Wednesday, August 16, 2017

Today's Workout: Chest, Shoulders, and Back, Using GVT Method

Today's workout was done using the German Volume Training technique, as I have frequently done over the last couple of months. German Volume Training consists of doing 10 sets x 10 reps of one movement, and the goal is to aim for a load that is about 60% of your estimated one rep max for that movement. If done correctly, you should be able to use the same weight for all ten sets most of the time. There may be times where you have to decrease the load around say, sets 5 and 6, but you may actually be able to increase the load back to the starting weight in the later sets. This can be attributed to a neurological phenomenon that really does not have a concrete explanation. The other component I adhere to with GVT is specific rest periods that are timed, and I try to keep the rest period (usually 40 seconds) the same through the entire 10 sets.
Some of the benefits of GVT are being able to complete a workout in a shorter amount of time, overload one specific exercise/muscle group with a lot of volume, and only needing one machine/bench and specific weight for the entire workout for that muscle group. A drawback of GVT is that since you are only doing one exercise for a particular muscle group, you will inherently limit that muscle group from being fully stimulated from a variety of angles, hand positions, etc. So, with GVT, you are going to want to pick a compound exercise over an isolation exercise.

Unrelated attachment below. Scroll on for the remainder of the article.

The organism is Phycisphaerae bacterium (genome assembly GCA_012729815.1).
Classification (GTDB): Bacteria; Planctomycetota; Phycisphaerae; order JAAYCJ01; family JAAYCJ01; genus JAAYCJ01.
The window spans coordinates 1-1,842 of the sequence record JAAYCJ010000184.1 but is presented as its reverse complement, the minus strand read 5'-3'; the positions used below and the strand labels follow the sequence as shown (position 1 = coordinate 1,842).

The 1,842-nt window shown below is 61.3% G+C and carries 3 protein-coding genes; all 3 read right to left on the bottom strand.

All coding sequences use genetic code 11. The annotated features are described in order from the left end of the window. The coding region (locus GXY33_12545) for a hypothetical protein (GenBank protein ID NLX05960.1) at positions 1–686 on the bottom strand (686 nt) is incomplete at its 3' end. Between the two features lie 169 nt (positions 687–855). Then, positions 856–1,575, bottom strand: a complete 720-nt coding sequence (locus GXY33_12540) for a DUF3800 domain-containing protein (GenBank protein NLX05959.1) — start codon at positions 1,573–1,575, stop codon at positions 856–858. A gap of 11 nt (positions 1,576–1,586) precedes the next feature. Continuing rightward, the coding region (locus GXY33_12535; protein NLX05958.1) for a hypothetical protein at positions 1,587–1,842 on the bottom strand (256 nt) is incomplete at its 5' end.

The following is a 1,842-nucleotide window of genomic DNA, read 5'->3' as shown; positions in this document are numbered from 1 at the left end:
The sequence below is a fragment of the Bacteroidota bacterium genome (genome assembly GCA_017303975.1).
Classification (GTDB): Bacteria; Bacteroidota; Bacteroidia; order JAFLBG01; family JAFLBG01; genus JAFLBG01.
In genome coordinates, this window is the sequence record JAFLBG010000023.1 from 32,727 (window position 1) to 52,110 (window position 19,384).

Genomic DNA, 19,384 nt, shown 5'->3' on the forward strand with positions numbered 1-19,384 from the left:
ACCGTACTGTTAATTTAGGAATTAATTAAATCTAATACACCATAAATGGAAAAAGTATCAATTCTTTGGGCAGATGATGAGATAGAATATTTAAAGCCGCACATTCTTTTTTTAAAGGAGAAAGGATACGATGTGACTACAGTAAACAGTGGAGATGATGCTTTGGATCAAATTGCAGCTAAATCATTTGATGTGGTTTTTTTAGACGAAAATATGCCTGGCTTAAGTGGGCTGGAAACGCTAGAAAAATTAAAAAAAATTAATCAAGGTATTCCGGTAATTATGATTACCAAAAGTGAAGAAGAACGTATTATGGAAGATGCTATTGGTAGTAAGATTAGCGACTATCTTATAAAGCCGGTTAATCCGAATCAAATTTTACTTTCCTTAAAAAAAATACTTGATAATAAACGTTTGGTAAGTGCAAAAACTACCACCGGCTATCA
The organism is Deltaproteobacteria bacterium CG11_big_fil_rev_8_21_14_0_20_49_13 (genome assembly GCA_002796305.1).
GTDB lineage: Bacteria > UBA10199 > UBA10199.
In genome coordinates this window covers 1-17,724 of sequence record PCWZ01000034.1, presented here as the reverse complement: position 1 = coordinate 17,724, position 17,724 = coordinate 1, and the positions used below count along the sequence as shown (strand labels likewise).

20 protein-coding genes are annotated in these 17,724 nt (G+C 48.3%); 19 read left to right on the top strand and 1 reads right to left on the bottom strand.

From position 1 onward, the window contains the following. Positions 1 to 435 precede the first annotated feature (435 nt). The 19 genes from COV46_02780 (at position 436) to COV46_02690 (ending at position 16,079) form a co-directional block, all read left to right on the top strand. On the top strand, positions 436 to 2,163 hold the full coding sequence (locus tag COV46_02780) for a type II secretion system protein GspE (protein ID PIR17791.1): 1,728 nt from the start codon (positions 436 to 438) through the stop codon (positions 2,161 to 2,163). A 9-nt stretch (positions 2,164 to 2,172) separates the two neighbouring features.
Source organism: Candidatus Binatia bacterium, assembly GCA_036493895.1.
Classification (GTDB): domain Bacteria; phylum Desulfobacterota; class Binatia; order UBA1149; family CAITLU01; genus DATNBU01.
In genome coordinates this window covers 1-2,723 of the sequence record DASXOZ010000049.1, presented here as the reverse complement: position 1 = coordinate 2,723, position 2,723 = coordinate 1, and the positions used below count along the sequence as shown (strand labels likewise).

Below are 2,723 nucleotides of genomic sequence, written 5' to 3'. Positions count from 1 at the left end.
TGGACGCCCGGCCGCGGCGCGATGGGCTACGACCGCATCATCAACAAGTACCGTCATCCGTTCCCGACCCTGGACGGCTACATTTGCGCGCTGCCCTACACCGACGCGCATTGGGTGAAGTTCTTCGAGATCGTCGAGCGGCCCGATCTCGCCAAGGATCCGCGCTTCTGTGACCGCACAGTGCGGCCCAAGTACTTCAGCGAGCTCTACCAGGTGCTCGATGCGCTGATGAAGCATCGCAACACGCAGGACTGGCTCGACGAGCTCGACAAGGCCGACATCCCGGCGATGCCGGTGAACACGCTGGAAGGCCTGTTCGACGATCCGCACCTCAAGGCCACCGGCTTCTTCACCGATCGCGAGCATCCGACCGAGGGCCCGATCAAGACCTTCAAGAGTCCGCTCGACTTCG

Here are a few examples of what I mean by this: If you want to use the GVT method for legs, you will need to pick a compound movement that utilizes the quads, hamstrings, and glutes. Exercises such as squats, leg presses, deadlifts, and lunges are a few good examples. On the other hand, if you pick leg extensions, you would only be hitting the quads. If you pick leg curls, you will only be hitting the hamstrings.
Another example would be GVT for shoulders; you are going to want to pick a pressing (compound) movement over a raise (isolation) movement. Whether it is a dumbbell shoulder press, barbell military press, or a machine press, you will better stimulate all three heads (anterior, medial, posterior) of the deltoid (shoulder) than an (isolation) raise movement. If you chose a lateral raise, you would certainly overload the medial (middle) head of the deltoid, but the anterior (front) and posterior (rear) heads would not get as much work. If you choose a front raise, the anterior head would be overloaded, but the medial and posterior heads would get almost no work.
So it is important to remember that exercise selection is crucial when doing German Volume Training.
Here is my workout from this morning:

GVT- Smith Machine low (about 35 degree) incline chest press
1 warm up set x 20 reps
10 sets x 10 reps with 40 second rest periods (weight was increased 10 pounds after 4 sets)
GVT- Hammer Strength shoulder press
10 sets x 10 reps with 40 second rest periods
GVT- Lat Flexor (wide pull downs for back) machine
10 sets x 10 reps with 40 second rest periods 

Train hard and enjoy the journey!

Lee Dremel

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